Creative Solutions to Save a Universal Favorite

At the International Cacao Collection in Turrialba, Costa Rica, José Antonio Alfaro examined pods — which hold the seeds that make chocolate — treated to resist a devastating fungus. Only a few cacao varieties are widely cultivated, making them susceptible to outbreaks. Credit Mónica Quesada Cordero for The New York Times

As we transitioned from life in India back home to Central America this year, patrimonial foods, and the ecological considerations of food sourcing has been a primary interest. Our pages have featured stories about monoculture agriculture endangering a well loved crop: bananas and coffee have cycled through similar situations. Below is an example of experiments with hybridization probably saving a species.

A Battle to Save the World’s Favorite Treat: Chocolate

TURRIALBA, Costa Rica — The trees of the International Cacao Collection grow here in an astonishing diversity of forms, bearing skinny cacao pods with scorpion-stinger protrusions, spherical green pods that could be mistaken for tomatillos, oblong pods with bumpy skin resembling that of the horned lizard — all in colors ranging from deep purple to bright yellow.

Within each of these pods are seeds that yield something beloved by billions: chocolate.

But despite this diversity, few cacao varieties are widely cultivated, and that’s a problem: Like many other crops, cacao is under constant threat from diseases and environmental challenges exacerbated by our tendency to grow only a few varieties with similar or identical genetic traits and defects.

“Most varieties produced worldwide belong to a narrow set of clones selected in the forties,” said Wilbert Phillips-Mora, who oversees this collection of 1,235 types of cacao trees and heads the Cacao Genetic Improvement Program at C.A.T.I.E. (an acronym in Spanish for the Tropical Agricultural Research and Higher Education Center).

A narrow gene pool means that most commonly cultivated varieties of cacao are susceptible to the same diseases, and these blights can spread quickly.

Cacao production brought relative prosperity to the Caribbean coast of Costa Rica until the late 1970s, when farmers began to notice that pods on their trees were developing a fuzzy white fungal coating and eventually mummifying.

The fungus — Moniliophthora roreri, also called monilia or frosty pod rot — soon spread around the country, and by 1983 Costa Rican exports of dry cacao beans had declined by 96 percent. The industry here has never recovered.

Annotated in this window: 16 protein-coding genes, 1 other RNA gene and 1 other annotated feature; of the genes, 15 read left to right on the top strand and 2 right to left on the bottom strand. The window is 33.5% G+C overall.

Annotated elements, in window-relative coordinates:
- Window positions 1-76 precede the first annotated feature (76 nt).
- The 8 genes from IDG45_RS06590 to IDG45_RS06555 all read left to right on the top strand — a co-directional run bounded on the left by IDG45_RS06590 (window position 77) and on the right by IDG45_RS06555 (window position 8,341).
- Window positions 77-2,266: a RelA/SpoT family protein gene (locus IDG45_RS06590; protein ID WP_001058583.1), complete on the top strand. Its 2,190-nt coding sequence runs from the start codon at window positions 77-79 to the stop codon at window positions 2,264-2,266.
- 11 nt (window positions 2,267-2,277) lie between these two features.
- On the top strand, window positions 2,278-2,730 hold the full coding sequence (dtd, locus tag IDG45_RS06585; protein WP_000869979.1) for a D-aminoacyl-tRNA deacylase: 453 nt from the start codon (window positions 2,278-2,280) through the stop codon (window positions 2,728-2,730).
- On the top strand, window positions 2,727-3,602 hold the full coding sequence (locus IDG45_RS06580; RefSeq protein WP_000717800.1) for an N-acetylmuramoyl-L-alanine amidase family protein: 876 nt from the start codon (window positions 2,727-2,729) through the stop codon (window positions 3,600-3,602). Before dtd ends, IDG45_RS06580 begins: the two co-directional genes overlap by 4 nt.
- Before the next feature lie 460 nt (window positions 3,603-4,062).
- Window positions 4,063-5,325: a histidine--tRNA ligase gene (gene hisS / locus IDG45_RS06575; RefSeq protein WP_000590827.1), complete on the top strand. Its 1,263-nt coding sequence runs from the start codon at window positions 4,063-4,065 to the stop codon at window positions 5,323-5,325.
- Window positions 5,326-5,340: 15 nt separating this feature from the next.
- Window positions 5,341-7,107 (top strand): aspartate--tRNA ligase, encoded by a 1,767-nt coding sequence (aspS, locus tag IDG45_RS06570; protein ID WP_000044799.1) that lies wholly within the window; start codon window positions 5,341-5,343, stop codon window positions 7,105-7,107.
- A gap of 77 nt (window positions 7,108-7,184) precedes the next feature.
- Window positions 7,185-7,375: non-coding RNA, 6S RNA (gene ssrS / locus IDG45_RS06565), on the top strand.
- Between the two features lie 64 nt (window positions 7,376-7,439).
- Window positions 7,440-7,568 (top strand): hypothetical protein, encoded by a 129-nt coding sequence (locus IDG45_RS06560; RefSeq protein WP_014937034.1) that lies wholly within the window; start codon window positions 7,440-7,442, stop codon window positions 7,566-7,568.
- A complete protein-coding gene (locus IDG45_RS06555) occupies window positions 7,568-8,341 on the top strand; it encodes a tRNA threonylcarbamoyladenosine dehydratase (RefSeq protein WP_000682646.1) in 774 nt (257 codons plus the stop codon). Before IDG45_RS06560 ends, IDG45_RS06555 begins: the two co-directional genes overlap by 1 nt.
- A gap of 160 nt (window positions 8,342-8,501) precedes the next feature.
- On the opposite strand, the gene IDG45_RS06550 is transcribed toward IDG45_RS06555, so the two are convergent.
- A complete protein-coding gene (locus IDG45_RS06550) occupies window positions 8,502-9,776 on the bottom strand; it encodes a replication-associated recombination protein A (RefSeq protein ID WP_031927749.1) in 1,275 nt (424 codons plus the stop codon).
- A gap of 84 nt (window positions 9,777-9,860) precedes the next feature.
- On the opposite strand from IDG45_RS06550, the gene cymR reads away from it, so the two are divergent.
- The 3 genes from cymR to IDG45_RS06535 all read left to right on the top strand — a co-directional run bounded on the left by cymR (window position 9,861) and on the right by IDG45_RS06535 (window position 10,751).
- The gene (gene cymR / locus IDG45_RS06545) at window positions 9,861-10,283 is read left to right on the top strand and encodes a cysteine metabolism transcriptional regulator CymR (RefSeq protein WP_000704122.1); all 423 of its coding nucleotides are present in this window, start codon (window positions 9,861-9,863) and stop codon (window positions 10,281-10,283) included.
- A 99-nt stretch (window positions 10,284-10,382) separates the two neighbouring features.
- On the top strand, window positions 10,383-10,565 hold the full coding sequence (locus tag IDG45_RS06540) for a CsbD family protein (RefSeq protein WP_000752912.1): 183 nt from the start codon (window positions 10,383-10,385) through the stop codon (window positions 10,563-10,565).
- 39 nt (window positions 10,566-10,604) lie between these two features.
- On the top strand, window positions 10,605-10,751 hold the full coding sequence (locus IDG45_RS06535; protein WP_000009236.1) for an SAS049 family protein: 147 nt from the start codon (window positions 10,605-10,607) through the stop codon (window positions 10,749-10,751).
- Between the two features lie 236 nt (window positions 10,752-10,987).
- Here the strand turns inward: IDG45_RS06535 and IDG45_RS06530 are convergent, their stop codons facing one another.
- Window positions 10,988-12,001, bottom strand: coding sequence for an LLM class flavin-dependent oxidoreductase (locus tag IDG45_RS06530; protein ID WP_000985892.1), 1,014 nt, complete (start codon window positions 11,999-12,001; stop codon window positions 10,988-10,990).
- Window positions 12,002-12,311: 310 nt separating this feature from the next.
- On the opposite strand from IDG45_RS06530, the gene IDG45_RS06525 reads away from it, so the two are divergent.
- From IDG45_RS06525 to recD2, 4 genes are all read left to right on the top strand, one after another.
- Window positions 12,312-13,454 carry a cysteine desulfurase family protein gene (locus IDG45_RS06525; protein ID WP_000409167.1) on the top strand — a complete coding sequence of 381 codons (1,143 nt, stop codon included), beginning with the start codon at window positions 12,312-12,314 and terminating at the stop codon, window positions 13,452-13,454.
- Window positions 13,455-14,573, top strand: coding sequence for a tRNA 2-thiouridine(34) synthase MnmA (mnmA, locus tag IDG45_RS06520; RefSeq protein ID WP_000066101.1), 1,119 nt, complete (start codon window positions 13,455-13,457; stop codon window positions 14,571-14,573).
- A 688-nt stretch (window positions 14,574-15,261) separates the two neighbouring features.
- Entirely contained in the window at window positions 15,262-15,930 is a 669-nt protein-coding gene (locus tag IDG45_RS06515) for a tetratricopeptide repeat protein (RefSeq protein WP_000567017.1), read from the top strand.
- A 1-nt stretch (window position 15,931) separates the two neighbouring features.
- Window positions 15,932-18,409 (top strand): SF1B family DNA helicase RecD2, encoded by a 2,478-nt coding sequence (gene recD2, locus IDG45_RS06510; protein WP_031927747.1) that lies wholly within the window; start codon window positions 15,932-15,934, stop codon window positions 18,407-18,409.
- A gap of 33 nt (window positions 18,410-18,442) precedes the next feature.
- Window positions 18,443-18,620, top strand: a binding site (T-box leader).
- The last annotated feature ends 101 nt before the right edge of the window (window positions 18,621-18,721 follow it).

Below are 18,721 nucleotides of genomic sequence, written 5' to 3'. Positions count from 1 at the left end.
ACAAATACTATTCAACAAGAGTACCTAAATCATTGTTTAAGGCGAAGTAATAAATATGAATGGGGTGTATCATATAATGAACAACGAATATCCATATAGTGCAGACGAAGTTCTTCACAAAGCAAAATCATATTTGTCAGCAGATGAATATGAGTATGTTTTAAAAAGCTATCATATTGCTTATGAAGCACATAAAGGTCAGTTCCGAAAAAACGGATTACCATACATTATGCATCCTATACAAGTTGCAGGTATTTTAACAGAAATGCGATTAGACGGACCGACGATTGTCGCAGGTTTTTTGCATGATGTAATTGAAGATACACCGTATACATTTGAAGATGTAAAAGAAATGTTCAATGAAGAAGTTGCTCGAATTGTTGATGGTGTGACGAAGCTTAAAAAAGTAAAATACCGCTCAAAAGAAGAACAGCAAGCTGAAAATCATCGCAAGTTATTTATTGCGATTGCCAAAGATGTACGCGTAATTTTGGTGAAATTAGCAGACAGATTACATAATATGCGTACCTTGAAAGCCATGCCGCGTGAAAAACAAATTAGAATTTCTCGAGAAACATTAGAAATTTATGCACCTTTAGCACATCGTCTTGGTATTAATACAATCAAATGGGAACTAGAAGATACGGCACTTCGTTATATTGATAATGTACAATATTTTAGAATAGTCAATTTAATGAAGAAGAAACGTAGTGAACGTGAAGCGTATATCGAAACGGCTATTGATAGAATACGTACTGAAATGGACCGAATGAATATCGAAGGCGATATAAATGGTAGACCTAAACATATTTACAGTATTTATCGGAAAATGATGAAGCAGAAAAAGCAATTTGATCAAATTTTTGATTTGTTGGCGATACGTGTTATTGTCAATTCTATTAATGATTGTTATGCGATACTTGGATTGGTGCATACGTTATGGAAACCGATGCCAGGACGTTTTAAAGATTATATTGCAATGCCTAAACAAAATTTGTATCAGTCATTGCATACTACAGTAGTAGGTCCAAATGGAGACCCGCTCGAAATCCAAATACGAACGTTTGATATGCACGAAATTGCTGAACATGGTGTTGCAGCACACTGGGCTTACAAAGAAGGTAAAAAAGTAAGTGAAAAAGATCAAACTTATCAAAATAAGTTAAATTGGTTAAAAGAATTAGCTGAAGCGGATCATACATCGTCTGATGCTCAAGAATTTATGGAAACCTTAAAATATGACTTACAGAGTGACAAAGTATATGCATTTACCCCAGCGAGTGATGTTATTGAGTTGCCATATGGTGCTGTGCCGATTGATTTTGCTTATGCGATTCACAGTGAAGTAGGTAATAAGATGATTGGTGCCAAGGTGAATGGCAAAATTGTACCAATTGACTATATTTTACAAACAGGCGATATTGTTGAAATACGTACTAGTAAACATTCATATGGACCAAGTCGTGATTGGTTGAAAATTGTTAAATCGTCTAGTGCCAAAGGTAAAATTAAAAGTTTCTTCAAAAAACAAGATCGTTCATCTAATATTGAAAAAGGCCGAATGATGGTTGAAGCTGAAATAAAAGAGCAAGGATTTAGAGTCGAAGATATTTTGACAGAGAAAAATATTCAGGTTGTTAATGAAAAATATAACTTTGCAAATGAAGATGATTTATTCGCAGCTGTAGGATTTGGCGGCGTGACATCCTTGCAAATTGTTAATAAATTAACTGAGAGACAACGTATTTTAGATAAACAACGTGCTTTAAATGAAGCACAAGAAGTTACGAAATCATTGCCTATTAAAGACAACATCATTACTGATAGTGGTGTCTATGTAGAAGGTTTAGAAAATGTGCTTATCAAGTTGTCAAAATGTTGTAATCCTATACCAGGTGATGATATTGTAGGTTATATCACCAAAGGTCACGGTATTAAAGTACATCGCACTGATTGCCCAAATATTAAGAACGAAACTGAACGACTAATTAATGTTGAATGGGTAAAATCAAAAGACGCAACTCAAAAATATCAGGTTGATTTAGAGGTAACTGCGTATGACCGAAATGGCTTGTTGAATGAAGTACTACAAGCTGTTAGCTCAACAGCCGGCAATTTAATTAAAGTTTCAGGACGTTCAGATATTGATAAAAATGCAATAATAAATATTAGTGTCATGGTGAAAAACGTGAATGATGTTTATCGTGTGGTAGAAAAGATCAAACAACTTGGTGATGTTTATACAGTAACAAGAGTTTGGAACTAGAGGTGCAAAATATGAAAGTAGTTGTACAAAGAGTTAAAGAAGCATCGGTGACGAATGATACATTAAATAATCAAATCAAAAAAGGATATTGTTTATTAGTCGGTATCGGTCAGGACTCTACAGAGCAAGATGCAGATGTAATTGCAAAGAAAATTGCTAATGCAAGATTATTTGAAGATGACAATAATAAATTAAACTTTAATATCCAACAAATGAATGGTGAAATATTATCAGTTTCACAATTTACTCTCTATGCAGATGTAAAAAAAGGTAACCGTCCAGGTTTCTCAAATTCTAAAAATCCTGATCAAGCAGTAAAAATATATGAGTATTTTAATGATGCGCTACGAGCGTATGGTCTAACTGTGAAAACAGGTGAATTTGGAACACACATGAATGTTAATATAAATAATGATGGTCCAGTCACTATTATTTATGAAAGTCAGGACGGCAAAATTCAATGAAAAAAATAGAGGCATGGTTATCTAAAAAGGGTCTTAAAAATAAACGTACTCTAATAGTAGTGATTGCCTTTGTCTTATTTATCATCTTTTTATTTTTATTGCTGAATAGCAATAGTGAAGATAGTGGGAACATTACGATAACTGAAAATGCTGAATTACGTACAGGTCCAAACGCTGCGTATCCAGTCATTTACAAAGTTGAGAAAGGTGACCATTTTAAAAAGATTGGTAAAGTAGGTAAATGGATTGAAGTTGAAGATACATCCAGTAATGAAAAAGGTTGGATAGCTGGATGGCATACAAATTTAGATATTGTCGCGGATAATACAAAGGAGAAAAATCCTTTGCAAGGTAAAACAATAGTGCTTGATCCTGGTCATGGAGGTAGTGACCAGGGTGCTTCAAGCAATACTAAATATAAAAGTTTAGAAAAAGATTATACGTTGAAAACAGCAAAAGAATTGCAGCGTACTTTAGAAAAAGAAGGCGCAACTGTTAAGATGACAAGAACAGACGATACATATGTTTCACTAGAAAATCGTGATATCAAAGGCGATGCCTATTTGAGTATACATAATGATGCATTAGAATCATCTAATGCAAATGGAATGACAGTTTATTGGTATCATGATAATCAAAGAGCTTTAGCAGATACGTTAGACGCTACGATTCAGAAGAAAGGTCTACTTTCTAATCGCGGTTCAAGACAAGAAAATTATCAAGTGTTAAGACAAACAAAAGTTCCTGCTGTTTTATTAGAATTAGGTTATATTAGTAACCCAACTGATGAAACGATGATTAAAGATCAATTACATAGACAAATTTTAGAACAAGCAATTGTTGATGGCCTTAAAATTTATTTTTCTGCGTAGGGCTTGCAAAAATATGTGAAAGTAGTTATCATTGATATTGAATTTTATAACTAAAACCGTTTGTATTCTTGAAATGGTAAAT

Even without frosty pod rot, cacao is a problematic crop. Other diseases — witches’ broom, black pod, cacao swollen-shoot virus — also afflict the tree. Climate change promises to further exacerbate problems with tropical plant pathogens.

These difficulties make cacao ever less appealing to producers; yields and profits are low, and the average cacao farmer is aging. The next generation seems to be abandoning the family business.

Yet demand for chocolate is rising, especially as gargantuan markets like China and India indulge a taste for what used to be a treat primarily for American and European consumers. A chocolate shortage may be on the horizon.

That is where Dr. Phillips-Mora’s project comes in. The genetic diversity of cacao, on full display in the International Cacao Collection at C.A.T.I.E., may avert a chocolate crisis.

A Hybrid Solution

In the early 1980s, Dr. Phillips-Mora worked to identify the most naturally tolerant and productive cacao trees, then painstakingly hybridized the candidates to create novel varieties.

Breeding hybrid cacao clones is a lengthy process, and experts worldwide have largely failed in this endeavor. But in 2006, Dr. Phillips-Mora released his first batch of hybrid cacao varieties.

In terms of disease resistance and yield, the differences were astonishing. Dr. Phillips-Mora’s six hybrids produce on average about three times more cacao than standard varieties; under ideal conditions, the most prolific hybrids can produce six times more cacao.

After an 11-year trial, a hybrid called C.A.T.I.E.-R6 experienced a 5 percent frosty pod rot infection rate, compared to 75 percent infection for a control variety.

A cacao flower being manually pollinated. The hybrid varieties in Dr. Phillips-Mora’s collection cannot self-pollinate, one of several challenges facing the cacao crop. Credit Mónica Quesada Cordero. for The New York Times

Read the entire article here.

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